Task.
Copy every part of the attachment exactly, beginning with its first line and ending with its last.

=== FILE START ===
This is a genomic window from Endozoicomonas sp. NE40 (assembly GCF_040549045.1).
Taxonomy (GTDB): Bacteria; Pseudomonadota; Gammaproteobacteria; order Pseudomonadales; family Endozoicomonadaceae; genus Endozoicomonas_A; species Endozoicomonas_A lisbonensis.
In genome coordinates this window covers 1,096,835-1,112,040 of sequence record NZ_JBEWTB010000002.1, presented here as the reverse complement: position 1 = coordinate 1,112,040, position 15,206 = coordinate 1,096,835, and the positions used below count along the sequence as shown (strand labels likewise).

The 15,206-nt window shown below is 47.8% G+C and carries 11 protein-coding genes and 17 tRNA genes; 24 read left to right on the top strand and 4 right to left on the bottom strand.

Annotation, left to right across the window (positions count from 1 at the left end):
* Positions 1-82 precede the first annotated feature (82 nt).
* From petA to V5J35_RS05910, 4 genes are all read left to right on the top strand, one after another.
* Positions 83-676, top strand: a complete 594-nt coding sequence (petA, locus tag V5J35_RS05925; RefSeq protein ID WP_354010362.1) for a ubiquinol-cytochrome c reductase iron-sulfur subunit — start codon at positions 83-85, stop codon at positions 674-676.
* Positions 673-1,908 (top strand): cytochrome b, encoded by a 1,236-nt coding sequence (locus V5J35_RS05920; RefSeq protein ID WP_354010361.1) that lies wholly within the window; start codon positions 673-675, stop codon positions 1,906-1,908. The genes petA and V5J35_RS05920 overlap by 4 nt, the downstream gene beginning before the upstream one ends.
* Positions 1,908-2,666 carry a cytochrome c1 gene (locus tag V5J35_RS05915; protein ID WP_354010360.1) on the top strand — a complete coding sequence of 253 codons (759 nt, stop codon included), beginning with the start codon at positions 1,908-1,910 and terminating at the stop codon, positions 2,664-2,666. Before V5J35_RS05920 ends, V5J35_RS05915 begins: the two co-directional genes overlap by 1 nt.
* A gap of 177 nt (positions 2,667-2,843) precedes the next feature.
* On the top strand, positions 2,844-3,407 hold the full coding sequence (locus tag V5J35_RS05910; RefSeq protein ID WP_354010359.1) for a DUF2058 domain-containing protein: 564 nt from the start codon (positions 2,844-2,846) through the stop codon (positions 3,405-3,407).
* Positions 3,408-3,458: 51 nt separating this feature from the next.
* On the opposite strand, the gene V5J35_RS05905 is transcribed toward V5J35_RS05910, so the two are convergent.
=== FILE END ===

This is a genomic window from Endozoicomonas sp. NE40 (assembly GCF_040549045.1).
Taxonomy (GTDB): Bacteria; Pseudomonadota; Gammaproteobacteria; order Pseudomonadales; family Endozoicomonadaceae; genus Endozoicomonas_A; species Endozoicomonas_A lisbonensis.
In genome coordinates this window covers 1,096,835-1,112,040 of sequence record NZ_JBEWTB010000002.1, presented here as the reverse complement: position 1 = coordinate 1,112,040, position 15,206 = coordinate 1,096,835, and the positions used below count along the sequence as shown (strand labels likewise).

The 15,206-nt window shown below is 47.8% G+C and carries 11 protein-coding genes and 17 tRNA genes; 24 read left to right on the top strand and 4 right to left on the bottom strand.

Annotation, left to right across the window (positions count from 1 at the left end):
* Positions 1-82 precede the first annotated feature (82 nt).
* From petA to V5J35_RS05910, 4 genes are all read left to right on the top strand, one after another.
* Positions 83-676, top strand: a complete 594-nt coding sequence (petA, locus tag V5J35_RS05925; RefSeq protein ID WP_354010362.1) for a ubiquinol-cytochrome c reductase iron-sulfur subunit — start codon at positions 83-85, stop codon at positions 674-676.
* Positions 673-1,908 (top strand): cytochrome b, encoded by a 1,236-nt coding sequence (locus V5J35_RS05920; RefSeq protein ID WP_354010361.1) that lies wholly within the window; start codon positions 673-675, stop codon positions 1,906-1,908. The genes petA and V5J35_RS05920 overlap by 4 nt, the downstream gene beginning before the upstream one ends.
* Positions 1,908-2,666 carry a cytochrome c1 gene (locus tag V5J35_RS05915; protein ID WP_354010360.1) on the top strand — a complete coding sequence of 253 codons (759 nt, stop codon included), beginning with the start codon at positions 1,908-1,910 and terminating at the stop codon, positions 2,664-2,666. Before V5J35_RS05920 ends, V5J35_RS05915 begins: the two co-directional genes overlap by 1 nt.
* A gap of 177 nt (positions 2,667-2,843) precedes the next feature.
* On the top strand, positions 2,844-3,407 hold the full coding sequence (locus tag V5J35_RS05910; RefSeq protein ID WP_354010359.1) for a DUF2058 domain-containing protein: 564 nt from the start codon (positions 2,844-2,846) through the stop codon (positions 3,405-3,407).
* Positions 3,408-3,458: 51 nt separating this feature from the next.
* On the opposite strand, the gene V5J35_RS05905 is transcribed toward V5J35_RS05910, so the two are convergent.